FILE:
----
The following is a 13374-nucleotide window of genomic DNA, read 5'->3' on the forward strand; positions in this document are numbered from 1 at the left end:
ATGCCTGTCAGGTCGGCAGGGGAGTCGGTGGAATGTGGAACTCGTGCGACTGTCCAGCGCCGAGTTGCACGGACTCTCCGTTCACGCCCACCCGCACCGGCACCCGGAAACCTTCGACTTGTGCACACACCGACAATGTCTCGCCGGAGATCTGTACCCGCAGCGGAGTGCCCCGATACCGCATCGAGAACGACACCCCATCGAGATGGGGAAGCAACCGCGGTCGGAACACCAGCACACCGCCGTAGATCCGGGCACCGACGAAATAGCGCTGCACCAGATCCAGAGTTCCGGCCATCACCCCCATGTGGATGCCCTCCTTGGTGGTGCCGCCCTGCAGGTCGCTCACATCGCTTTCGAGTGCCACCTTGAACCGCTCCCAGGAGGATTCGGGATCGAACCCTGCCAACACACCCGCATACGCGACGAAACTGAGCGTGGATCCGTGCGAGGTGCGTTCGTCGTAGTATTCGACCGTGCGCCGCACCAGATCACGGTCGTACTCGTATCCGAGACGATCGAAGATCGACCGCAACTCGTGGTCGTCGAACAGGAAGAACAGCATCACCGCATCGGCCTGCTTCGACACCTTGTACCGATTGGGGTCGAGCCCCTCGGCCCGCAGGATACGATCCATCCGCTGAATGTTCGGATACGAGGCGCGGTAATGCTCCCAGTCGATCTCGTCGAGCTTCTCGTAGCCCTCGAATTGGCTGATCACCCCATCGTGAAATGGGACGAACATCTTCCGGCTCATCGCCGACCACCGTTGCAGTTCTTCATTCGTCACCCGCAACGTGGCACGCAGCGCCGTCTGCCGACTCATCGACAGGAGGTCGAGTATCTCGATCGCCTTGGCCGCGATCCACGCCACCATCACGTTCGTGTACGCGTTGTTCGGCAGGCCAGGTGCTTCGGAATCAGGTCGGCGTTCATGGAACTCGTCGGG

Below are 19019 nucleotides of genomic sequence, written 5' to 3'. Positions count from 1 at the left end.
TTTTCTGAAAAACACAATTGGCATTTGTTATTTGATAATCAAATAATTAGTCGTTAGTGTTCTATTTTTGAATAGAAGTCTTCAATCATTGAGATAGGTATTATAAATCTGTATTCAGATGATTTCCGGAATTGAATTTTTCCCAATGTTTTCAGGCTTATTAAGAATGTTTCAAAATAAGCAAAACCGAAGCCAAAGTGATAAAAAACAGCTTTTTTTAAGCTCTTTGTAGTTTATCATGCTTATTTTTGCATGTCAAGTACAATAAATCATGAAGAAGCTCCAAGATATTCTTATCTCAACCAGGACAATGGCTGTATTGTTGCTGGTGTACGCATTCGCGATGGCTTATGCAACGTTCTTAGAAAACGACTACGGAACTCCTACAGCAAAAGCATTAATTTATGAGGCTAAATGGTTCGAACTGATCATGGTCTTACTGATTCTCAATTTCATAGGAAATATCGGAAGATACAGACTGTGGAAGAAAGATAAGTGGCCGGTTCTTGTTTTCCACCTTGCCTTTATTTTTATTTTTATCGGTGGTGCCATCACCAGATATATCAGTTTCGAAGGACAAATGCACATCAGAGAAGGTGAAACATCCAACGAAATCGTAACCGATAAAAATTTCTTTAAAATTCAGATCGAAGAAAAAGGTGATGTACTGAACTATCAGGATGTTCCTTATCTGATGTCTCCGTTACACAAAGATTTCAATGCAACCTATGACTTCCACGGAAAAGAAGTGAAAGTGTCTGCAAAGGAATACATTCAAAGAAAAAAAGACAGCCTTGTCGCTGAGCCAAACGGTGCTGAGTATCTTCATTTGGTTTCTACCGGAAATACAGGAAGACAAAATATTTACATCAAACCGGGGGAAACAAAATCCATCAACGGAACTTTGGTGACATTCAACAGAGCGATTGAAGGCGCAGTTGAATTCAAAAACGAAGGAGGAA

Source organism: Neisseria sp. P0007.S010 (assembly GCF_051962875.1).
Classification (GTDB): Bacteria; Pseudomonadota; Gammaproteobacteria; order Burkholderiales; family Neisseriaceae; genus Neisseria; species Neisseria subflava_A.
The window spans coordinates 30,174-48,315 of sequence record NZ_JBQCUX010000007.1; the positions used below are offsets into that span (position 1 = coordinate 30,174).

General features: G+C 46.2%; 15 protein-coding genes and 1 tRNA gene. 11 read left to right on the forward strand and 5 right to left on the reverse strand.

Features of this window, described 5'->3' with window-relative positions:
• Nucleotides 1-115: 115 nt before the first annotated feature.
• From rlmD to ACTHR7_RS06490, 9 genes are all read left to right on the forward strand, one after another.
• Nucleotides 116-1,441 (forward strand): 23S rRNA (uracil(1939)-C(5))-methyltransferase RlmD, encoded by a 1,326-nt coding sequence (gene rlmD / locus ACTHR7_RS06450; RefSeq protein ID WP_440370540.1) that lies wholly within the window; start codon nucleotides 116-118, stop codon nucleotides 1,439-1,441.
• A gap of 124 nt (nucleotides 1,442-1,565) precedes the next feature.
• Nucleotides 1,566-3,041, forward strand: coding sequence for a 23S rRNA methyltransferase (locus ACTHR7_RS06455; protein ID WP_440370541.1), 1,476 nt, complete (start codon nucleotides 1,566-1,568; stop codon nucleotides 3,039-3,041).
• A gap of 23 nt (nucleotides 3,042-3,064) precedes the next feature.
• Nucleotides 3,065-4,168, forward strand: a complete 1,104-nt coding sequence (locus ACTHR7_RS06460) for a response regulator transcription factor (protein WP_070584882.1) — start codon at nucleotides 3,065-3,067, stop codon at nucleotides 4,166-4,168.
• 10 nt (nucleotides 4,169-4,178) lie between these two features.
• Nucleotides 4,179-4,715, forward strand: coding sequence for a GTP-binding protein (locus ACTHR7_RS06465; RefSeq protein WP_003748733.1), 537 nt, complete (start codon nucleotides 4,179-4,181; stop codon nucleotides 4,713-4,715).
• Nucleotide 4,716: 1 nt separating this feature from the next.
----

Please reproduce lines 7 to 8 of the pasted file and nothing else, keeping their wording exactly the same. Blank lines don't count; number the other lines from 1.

The window spans coordinates 30,174-48,315 of sequence record NZ_JBQCUX010000007.1; the positions used below are offsets into that span (position 1 = coordinate 30,174).

General features: G+C 46.2%; 15 protein-coding genes and 1 tRNA gene. 11 read left to right on the forward strand and 5 right to left on the reverse strand.